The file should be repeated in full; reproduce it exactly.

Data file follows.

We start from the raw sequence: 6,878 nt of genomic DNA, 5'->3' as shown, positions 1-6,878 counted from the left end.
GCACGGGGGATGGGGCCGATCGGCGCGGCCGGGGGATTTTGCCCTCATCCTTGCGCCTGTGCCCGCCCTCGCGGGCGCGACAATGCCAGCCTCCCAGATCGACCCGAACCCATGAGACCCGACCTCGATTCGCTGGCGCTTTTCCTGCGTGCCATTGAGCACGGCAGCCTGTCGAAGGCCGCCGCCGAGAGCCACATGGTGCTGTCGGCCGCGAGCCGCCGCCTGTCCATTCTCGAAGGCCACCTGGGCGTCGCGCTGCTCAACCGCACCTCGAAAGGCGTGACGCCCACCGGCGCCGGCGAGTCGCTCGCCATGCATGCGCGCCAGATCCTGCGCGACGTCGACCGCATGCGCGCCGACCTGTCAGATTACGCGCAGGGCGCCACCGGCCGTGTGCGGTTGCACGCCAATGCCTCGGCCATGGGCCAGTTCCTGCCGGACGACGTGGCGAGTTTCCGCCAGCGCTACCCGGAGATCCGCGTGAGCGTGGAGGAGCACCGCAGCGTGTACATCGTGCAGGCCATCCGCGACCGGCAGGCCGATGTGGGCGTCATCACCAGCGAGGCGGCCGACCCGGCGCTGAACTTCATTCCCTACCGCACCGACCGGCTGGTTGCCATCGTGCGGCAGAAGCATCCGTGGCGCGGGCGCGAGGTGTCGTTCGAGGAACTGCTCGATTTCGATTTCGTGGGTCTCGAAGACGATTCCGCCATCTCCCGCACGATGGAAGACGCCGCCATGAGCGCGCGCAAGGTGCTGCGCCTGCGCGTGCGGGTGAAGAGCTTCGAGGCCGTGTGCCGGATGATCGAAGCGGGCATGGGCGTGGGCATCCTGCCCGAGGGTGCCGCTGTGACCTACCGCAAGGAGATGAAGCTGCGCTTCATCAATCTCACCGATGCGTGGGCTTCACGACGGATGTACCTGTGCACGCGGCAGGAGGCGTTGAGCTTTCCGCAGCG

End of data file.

We start from the raw sequence: 6,878 nt of genomic DNA, 5'->3' as shown, positions 1-6,878 counted from the left end.
GCACGGGGGATGGGGCCGATCGGCGCGGCCGGGGGATTTTGCCCTCATCCTTGCGCCTGTGCCCGCCCTCGCGGGCGCGACAATGCCAGCCTCCCAGATCGACCCGAACCCATGAGACCCGACCTCGATTCGCTGGCGCTTTTCCTGCGTGCCATTGAGCACGGCAGCCTGTCGAAGGCCGCCGCCGAGAGCCACATGGTGCTGTCGGCCGCGAGCCGCCGCCTGTCCATTCTCGAAGGCCACCTGGGCGTCGCGCTGCTCAACCGCACCTCGAAAGGCGTGACGCCCACCGGCGCCGGCGAGTCGCTCGCCATGCATGCGCGCCAGATCCTGCGCGACGTCGACCGCATGCGCGCCGACCTGTCAGATTACGCGCAGGGCGCCACCGGCCGTGTGCGGTTGCACGCCAATGCCTCGGCCATGGGCCAGTTCCTGCCGGACGACGTGGCGAGTTTCCGCCAGCGCTACCCGGAGATCCGCGTGAGCGTGGAGGAGCACCGCAGCGTGTACATCGTGCAGGCCATCCGCGACCGGCAGGCCGATGTGGGCGTCATCACCAGCGAGGCGGCCGACCCGGCGCTGAACTTCATTCCCTACCGCACCGACCGGCTGGTTGCCATCGTGCGGCAGAAGCATCCGTGGCGCGGGCGCGAGGTGTCGTTCGAGGAACTGCTCGATTTCGATTTCGTGGGTCTCGAAGACGATTCCGCCATCTCCCGCACGATGGAAGACGCCGCCATGAGCGCGCGCAAGGTGCTGCGCCTGCGCGTGCGGGTGAAGAGCTTCGAGGCCGTGTGCCGGATGATCGAAGCGGGCATGGGCGTGGGCATCCTGCCCGAGGGTGCCGCTGTGACCTACCGCAAGGAGATGAAGCTGCGCTTCATCAATCTCACCGATGCGTGGGCTTCACGACGGATGTACCTGTGCACGCGGCAGGAGGCGTTGAGCTTTCCGCAGCG